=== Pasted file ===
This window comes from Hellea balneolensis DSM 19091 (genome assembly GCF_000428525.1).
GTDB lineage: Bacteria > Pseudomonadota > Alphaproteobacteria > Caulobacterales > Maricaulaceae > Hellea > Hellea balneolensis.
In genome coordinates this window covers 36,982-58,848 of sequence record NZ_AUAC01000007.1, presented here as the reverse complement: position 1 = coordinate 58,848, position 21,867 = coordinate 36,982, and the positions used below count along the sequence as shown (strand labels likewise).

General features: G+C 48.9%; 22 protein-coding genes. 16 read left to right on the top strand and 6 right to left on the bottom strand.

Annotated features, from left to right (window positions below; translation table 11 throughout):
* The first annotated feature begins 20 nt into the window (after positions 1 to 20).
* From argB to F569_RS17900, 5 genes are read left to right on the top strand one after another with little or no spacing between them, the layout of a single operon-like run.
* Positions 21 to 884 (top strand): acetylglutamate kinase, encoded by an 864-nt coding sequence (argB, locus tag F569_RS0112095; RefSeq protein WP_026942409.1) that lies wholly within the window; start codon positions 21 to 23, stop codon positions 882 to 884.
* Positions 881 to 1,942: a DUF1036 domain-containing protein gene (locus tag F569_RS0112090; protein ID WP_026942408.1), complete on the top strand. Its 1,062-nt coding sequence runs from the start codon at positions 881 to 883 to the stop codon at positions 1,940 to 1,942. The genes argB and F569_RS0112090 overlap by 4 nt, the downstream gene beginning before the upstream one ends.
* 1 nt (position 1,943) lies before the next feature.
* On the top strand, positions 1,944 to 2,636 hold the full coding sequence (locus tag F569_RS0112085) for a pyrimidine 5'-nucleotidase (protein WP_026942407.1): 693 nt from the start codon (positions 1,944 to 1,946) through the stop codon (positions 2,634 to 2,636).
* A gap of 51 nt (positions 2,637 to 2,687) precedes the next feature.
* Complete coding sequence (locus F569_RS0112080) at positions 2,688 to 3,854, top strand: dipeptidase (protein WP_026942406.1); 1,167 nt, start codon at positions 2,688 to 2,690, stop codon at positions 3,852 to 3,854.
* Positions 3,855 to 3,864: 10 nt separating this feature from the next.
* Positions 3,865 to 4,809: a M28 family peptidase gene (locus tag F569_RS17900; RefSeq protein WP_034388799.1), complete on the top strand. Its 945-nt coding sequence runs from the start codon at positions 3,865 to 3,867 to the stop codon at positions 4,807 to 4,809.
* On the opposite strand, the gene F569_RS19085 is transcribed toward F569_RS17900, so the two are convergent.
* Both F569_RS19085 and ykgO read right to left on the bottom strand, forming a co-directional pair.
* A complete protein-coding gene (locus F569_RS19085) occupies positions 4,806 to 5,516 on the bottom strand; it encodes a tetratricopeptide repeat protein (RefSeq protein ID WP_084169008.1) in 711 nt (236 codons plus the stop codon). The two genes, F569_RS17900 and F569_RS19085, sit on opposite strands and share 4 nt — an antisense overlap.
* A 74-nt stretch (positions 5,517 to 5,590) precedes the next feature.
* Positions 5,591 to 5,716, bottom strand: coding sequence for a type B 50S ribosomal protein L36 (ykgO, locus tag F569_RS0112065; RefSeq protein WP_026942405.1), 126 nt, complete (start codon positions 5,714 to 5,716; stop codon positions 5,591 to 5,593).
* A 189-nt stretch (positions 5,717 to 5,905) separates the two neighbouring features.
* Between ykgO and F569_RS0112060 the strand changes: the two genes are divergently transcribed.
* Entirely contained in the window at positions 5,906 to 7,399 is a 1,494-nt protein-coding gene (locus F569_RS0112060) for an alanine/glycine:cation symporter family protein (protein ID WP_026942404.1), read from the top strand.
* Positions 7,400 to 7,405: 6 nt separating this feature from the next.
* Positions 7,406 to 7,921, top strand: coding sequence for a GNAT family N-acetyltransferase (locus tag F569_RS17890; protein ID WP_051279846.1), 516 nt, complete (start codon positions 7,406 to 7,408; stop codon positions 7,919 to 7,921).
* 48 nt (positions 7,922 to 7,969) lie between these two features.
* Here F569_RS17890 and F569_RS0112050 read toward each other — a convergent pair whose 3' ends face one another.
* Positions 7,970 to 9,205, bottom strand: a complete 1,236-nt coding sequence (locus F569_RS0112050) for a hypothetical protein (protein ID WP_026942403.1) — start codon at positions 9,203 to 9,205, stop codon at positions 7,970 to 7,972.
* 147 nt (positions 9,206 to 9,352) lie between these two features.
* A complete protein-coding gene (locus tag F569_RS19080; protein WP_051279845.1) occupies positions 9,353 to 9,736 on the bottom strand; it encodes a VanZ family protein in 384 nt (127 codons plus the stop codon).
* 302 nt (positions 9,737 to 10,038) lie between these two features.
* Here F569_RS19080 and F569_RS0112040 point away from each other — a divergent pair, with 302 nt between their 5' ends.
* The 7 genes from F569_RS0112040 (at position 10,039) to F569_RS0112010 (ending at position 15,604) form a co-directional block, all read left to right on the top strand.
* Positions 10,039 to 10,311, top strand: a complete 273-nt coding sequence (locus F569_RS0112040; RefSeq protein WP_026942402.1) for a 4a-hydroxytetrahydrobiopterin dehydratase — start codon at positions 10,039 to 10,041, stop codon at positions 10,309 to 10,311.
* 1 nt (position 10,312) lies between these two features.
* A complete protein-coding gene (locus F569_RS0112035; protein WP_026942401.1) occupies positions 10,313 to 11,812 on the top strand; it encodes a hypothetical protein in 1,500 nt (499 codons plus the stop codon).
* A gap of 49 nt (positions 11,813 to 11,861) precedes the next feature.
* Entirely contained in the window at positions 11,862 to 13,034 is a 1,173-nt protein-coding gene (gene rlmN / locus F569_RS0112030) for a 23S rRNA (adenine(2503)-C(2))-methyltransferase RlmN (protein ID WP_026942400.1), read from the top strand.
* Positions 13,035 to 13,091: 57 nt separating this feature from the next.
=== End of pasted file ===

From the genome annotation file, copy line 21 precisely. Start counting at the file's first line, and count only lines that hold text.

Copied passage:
* A 189-nt stretch (positions 5,717 to 5,905) separates the two neighbouring features.